[Wikimedia-l] Wikimedia blog moving to WordPress.com

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[Wikimedia-l] Wikimedia blog moving to WordPress.com

MZMcBride-2
Hi.

The recent draft privacy policy mentions that the Wikimedia blog
(<https://blog.wikimedia.org>) will soon be hosted by WordPress.com.

Was this discussed anywhere? If so, where?

What is the proposed URL structure of a blog hosted by WordPress.com? I
think there's a reasonable expectation that when a user visits
*.wikimedia.org, we don't simply send his or her browser info to a third
party without his or her consent. This has come up previously with Jobvite
and iframes. It's also come up with the use of tracking tools such as
Google Analytics, which not only affect one-time visitors, but aim to
persist client-side.

How will the blog be backed up? Relying on an external service means not
being in control of the data. Will there be regular backups made to ensure
that if WordPress.com goes away, we won't lose all of our posts?

MZMcBride



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Re: [Wikimedia-l] Wikimedia blog moving to WordPress.com

Neil Harris
On 05/09/13 13:37, MZMcBride wrote:

> Hi.
>
> The recent draft privacy policy mentions that the Wikimedia blog
> (<https://blog.wikimedia.org>) will soon be hosted by WordPress.com.
>
> Was this discussed anywhere? If so, where?
>
> What is the proposed URL structure of a blog hosted by WordPress.com? I
> think there's a reasonable expectation that when a user visits
> *.wikimedia.org, we don't simply send his or her browser info to a third
> party without his or her consent. This has come up previously with Jobvite
> and iframes. It's also come up with the use of tracking tools such as
> Google Analytics, which not only affect one-time visitors, but aim to
> persist client-side.
>
> How will the blog be backed up? Relying on an external service means not
> being in control of the data. Will there be regular backups made to ensure
> that if WordPress.com goes away, we won't lose all of our posts?
>
> MZMcBride
>
>
>

I agree: this does seem to be a curious decision, at odds with the WMF's
general policy of self-hosting as much as possible in order to maintain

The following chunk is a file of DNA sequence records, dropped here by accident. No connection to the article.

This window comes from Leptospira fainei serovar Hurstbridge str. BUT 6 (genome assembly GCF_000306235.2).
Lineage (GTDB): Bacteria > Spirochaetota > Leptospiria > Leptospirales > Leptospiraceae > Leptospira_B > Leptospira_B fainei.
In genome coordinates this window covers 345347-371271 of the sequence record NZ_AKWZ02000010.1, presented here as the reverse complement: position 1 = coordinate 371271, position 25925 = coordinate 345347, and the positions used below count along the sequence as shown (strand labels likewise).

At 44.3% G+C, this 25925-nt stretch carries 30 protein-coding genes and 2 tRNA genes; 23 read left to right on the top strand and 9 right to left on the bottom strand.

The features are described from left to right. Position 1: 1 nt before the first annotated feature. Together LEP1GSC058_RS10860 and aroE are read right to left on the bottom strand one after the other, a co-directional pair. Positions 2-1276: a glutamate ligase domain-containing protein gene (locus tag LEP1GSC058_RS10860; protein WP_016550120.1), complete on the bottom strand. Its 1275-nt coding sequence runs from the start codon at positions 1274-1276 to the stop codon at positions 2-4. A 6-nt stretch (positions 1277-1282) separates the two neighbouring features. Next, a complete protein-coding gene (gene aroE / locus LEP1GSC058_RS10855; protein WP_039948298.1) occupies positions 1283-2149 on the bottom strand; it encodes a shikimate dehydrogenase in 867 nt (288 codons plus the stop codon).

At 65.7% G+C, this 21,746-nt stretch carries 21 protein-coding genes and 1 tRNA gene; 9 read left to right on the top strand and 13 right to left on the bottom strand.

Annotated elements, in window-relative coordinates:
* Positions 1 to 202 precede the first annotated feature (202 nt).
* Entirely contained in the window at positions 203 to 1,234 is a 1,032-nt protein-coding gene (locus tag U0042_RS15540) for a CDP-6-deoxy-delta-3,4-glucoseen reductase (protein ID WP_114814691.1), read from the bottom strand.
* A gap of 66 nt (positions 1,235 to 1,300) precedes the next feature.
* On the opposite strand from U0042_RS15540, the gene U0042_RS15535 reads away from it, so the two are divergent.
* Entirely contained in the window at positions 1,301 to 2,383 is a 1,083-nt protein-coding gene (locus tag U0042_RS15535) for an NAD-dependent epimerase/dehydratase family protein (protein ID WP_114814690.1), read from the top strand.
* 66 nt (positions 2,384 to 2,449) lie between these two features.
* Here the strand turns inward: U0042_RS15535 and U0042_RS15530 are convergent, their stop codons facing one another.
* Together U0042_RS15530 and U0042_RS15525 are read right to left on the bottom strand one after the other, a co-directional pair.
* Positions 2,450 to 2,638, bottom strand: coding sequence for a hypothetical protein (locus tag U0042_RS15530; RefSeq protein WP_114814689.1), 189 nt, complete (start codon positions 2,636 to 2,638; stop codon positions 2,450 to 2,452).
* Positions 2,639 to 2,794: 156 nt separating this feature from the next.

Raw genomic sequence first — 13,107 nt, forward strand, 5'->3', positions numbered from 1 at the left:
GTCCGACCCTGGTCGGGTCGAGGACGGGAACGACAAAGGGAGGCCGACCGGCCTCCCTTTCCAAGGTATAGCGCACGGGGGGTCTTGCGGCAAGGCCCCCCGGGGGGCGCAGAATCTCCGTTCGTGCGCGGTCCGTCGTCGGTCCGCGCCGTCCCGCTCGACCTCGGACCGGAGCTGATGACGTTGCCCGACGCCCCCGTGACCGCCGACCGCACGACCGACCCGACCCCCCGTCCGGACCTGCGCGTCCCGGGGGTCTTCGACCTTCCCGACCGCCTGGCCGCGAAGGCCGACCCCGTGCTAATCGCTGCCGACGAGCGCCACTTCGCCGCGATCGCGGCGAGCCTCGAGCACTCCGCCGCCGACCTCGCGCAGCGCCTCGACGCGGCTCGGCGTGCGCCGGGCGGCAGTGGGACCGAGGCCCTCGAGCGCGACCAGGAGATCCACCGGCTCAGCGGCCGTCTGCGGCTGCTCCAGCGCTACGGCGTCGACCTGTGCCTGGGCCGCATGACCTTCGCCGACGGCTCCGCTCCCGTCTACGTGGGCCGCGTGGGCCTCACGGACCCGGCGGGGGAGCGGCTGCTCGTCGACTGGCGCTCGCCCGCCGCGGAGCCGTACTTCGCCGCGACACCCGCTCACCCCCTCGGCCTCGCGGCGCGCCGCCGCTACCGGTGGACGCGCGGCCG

maximum independence from outside entities, particularly in the context
of the recent concerns about privacy. I would have thought that
maintaining a WordPress installation would be well within the WMF's
capabilities.

Neil



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Re: [Wikimedia-l] Wikimedia blog moving to WordPress.com

Richard Symonds-3
This is being discussed on-wiki too, at
https://meta.wikimedia.org/wiki/Talk:Privacy_policy#Blog_not_hosted_by_WordPress.3F
.

Richard Symonds
Wikimedia UK
0207 065 0992

Wikimedia UK is a Company Limited by Guarantee registered in England and
Wales, Registered No. 6741827. Registered Charity No.1144513. Registered
Office 4th Floor, Development House, 56-64 Leonard Street, London EC2A 4LT.
United Kingdom. Wikimedia UK is the UK chapter of a global Wikimedia
movement. The Wikimedia projects are run by the Wikimedia Foundation (who
operate Wikipedia, amongst other projects).

*Wikimedia UK is an independent non-profit charity with no legal control
over Wikipedia nor responsibility for its contents.*


On 5 September 2013 14:00, Neil Harris <[hidden email]> wrote:

> On 05/09/13 13:37, MZMcBride wrote:
>
>> Hi.
>>
>> The recent draft privacy policy mentions that the Wikimedia blog
>> (<https://blog.wikimedia.org>) will soon be hosted by WordPress.com.
>>
>> Was this discussed anywhere? If so, where?
>>
>> What is the proposed URL structure of a blog hosted by WordPress.com? I
>> think there's a reasonable expectation that when a user visits
>> *.wikimedia.org, we don't simply send his or her browser info to a third
>> party without his or her consent. This has come up previously with Jobvite
>> and iframes. It's also come up with the use of tracking tools such as
>> Google Analytics, which not only affect one-time visitors, but aim to
>> persist client-side.